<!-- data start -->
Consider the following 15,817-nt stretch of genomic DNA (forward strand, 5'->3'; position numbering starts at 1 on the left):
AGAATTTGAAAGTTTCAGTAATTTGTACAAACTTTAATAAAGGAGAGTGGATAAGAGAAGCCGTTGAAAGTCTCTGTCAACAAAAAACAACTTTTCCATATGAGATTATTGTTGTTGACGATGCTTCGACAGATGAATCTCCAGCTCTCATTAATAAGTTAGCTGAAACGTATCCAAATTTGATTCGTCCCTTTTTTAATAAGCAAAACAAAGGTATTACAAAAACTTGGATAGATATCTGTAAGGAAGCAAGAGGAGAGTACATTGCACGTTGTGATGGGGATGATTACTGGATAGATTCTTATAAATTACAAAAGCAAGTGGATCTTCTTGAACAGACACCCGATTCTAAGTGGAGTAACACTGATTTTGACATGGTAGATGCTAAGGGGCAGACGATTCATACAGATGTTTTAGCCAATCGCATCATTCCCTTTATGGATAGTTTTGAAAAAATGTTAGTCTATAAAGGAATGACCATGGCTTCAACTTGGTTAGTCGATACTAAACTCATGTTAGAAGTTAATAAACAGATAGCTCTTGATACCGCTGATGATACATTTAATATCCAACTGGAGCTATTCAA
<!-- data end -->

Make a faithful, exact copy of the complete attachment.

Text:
Consider the following 15,817-nt stretch of genomic DNA (forward strand, 5'->3'; position numbering starts at 1 on the left):
AGAATTTGAAAGTTTCAGTAATTTGTACAAACTTTAATAAAGGAGAGTGGATAAGAGAAGCCGTTGAAAGTCTCTGTCAACAAAAAACAACTTTTCCATATGAGATTATTGTTGTTGACGATGCTTCGACAGATGAATCTCCAGCTCTCATTAATAAGTTAGCTGAAACGTATCCAAATTTGATTCGTCCCTTTTTTAATAAGCAAAACAAAGGTATTACAAAAACTTGGATAGATATCTGTAAGGAAGCAAGAGGAGAGTACATTGCACGTTGTGATGGGGATGATTACTGGATAGATTCTTATAAATTACAAAAGCAAGTGGATCTTCTTGAACAGACACCCGATTCTAAGTGGAGTAACACTGATTTTGACATGGTAGATGCTAAGGGGCAGACGATTCATACAGATGTTTTAGCCAATCGCATCATTCCCTTTATGGATAGTTTTGAAAAAATGTTAGTCTATAAAGGAATGACCATGGCTTCAACTTGGTTAGTCGATACTAAACTCATGTTAGAAGTTAATAAACAGATAGCTCTTGATACCGCTGATGATACATTTAATATCCAACTGGAGCTATTCAA